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Apollo Assistants drive collaboration by creating mask chains for kids

Monica LaBadia
Corporate partner Apollo's team of Assistants drive collaboration by creating mask chains for kids at CFK's Youth Engagement Center.


This article originally appeared in an internal Apollo Global Management internal newsletter. It is shared with permission.




Just over a year ago, coronavirus was declared a pandemic and the offices of Apollo Global Management, Inc. (“Apollo”) were shut down globally. We all quickly innovated to adapt to technology, shift our job duties, be productive, and help others in need. The OneApollo team embraced one of its core values: to drive collaboration.

Apollo assistants found new ways to connect with one another and contribute to their respective teams. With limited travel over the course of the year, assistants stepped up to the plate to expand their duties by leading citizenship projects. Their latest initiative helped children find a fun way to wear their PPE – by creating colorful beaded mask chains for them.

Ten Apollo assistants partnered with Change for Kids to design 100 mask chains for children at the Change for Kids Youth Engagement Center in the South Bronx of New York City. These accessories, designed in blue, hot pink, rainbow, and other vibrant patterns, will help students to stay safe, healthy, and confident with their masks always by their side.

“I had seen kids in NYC use the chains, so I knew they were something helpful. Being a former teacher, it reminded of me of the part of teaching I loved, creating things that kids would appreciate. I had fun making the mask chains and was happy to help those in need,” said Jordan Spoth, Assistant on the Opportunistic Credit team for CPS.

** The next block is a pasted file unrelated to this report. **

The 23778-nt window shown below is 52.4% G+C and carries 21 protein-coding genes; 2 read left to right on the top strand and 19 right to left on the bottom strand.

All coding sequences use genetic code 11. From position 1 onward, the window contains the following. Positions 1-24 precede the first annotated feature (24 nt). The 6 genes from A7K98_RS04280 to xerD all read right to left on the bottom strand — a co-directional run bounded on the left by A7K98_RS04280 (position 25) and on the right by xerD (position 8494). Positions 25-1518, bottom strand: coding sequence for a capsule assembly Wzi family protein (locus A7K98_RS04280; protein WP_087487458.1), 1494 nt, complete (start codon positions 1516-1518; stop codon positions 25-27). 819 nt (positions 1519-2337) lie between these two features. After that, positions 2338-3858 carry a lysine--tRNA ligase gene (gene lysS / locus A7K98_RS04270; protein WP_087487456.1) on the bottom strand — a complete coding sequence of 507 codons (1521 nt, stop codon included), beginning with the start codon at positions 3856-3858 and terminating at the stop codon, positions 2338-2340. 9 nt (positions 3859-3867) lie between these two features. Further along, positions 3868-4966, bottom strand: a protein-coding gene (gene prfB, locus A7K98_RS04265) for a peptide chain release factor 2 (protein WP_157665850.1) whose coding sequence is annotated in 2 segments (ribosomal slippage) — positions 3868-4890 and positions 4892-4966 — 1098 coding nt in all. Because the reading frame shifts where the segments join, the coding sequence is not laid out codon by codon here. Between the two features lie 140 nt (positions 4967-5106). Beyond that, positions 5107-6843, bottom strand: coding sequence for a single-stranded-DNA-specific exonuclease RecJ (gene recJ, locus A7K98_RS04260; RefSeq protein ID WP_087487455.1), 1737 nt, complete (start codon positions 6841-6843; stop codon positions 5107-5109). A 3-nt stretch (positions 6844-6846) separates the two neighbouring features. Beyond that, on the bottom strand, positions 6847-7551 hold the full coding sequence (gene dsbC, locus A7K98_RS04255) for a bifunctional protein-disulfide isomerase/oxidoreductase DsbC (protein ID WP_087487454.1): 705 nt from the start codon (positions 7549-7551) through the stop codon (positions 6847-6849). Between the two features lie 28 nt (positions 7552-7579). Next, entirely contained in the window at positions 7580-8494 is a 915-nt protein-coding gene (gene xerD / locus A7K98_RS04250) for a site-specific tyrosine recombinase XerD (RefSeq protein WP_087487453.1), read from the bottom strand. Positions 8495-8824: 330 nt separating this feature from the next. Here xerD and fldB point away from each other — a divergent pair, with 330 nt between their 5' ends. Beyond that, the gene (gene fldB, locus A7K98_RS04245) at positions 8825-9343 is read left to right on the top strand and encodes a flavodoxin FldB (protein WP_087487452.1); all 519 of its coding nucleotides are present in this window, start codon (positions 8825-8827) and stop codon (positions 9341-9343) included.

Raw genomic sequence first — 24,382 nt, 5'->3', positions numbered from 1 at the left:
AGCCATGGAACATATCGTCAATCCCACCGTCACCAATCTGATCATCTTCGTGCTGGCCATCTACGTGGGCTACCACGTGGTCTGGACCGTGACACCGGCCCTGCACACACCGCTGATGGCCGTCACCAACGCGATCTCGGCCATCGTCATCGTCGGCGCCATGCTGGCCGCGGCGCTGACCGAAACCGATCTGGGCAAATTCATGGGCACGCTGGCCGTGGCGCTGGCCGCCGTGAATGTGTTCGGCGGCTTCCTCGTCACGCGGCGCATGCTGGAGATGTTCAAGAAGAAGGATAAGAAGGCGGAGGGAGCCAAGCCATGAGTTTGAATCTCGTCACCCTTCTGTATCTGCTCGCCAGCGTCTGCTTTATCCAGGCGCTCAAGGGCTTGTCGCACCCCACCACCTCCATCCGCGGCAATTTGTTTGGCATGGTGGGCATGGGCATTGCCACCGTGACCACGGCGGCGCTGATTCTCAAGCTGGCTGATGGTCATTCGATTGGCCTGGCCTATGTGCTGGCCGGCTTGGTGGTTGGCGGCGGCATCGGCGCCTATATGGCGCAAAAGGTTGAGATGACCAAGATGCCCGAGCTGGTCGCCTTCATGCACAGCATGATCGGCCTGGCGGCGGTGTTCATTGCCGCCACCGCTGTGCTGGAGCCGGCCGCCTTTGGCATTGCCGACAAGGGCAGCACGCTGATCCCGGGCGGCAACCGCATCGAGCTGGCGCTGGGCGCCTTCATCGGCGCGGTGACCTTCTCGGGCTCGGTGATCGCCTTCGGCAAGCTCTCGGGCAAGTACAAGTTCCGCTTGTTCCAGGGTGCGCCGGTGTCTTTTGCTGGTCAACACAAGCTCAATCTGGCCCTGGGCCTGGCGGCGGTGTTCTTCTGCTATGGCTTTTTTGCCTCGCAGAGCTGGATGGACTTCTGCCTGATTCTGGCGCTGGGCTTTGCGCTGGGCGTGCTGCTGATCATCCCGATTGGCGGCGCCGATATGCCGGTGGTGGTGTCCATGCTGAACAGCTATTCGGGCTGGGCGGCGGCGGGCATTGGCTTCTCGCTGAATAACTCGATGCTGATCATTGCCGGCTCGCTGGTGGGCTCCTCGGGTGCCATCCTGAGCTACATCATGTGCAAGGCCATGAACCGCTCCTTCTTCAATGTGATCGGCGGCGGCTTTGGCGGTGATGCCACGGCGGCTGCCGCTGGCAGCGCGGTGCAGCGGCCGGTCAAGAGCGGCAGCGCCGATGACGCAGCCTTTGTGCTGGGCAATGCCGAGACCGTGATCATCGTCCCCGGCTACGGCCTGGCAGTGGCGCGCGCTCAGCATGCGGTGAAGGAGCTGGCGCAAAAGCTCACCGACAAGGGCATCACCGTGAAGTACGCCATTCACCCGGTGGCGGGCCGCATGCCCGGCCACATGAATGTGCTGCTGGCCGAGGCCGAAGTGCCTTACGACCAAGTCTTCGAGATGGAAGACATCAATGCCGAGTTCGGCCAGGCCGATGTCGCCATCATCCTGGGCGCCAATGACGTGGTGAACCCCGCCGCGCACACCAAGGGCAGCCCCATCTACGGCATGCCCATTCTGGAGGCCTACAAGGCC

Other citizenship projects that Apollo assistants have directed during the pandemic include: making handmade Thanksgiving cards and donating meals to low-income families in Queens, sending virtual valentines to hospitalized patients, and writing thank you cards for first responders who have kept our communities safe.

“I loved bonding with the team and seeing how quickly everyone volunteered and offered tips and tricks on how to make the best gift for the kids,” said Marissa Smith, Human Capital Coordinator.
Monica LaBadiaFor Monica, every child is valuable and deserves to be heard. Originally from Los Angeles, prior to joining CFK, Monica worked in various roles within the non-profit arts and education spaces, including as an English teacher in Phnom Penh, Cambodia! She is also a screenwriter and playwright. She holds a BA from UC Santa Barbara and an MFA from the Writer’s Foundry. When Monica was a kid she wanted to be a marine biologist when she grew up.

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